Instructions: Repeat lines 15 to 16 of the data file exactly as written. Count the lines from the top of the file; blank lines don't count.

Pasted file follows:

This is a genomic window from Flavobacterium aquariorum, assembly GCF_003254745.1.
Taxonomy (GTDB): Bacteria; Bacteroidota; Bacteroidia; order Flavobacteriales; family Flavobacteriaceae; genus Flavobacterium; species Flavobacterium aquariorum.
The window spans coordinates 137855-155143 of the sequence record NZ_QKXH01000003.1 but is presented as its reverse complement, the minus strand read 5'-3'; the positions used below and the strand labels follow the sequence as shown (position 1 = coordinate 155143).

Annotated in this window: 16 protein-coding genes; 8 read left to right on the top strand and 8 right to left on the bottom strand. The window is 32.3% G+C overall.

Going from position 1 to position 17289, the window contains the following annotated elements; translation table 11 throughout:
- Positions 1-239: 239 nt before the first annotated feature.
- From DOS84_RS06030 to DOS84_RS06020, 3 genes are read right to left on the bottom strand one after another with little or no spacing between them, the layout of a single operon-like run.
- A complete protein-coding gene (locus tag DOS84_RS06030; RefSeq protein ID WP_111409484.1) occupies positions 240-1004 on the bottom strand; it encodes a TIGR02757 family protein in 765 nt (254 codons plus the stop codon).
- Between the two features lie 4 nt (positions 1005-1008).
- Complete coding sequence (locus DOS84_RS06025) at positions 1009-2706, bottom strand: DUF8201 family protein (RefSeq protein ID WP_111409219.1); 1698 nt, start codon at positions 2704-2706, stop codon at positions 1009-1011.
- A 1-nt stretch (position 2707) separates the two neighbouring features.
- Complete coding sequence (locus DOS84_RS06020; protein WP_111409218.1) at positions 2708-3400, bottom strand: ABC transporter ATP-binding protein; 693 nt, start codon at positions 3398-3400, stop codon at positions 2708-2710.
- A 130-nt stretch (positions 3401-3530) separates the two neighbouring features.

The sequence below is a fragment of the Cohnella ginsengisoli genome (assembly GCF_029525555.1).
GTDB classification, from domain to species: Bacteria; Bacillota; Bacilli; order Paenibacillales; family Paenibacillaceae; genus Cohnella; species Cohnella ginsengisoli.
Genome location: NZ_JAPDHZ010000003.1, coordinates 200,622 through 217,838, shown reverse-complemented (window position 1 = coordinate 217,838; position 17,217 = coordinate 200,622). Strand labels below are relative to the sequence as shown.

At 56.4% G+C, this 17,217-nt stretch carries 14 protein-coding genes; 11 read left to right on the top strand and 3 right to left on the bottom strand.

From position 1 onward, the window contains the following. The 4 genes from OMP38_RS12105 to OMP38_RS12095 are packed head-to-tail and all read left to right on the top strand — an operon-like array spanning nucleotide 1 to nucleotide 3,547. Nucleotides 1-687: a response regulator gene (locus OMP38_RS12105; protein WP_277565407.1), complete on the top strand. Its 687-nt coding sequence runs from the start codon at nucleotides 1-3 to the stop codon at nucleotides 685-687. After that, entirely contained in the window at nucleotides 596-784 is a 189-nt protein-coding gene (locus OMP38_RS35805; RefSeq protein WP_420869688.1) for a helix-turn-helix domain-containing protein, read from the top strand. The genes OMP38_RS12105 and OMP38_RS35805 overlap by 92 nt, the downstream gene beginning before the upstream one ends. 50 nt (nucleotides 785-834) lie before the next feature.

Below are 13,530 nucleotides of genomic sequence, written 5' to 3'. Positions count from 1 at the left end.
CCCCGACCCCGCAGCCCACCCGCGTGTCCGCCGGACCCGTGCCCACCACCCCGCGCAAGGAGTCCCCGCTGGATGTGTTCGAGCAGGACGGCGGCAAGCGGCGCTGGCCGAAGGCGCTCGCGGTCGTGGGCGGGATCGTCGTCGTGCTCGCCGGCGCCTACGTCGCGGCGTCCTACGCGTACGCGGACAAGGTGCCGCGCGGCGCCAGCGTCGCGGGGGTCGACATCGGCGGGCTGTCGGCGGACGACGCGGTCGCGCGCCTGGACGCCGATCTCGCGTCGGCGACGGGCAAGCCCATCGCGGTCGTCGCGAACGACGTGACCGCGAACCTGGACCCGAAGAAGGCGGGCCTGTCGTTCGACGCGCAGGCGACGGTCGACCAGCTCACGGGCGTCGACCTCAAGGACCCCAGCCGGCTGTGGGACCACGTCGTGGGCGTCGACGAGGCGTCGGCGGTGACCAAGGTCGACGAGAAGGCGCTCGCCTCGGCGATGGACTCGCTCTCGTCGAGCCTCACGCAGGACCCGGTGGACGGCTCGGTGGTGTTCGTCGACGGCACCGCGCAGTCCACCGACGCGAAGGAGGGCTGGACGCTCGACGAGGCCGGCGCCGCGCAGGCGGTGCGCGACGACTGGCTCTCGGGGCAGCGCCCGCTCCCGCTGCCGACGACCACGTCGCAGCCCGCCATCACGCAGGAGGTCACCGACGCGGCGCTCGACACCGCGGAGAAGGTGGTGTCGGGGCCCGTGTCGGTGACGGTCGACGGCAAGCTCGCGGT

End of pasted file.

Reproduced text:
GTDB classification, from domain to species: Bacteria; Bacillota; Bacilli; order Paenibacillales; family Paenibacillaceae; genus Cohnella; species Cohnella ginsengisoli.
Genome location: NZ_JAPDHZ010000003.1, coordinates 200,622 through 217,838, shown reverse-complemented (window position 1 = coordinate 217,838; position 17,217 = coordinate 200,622). Strand labels below are relative to the sequence as shown.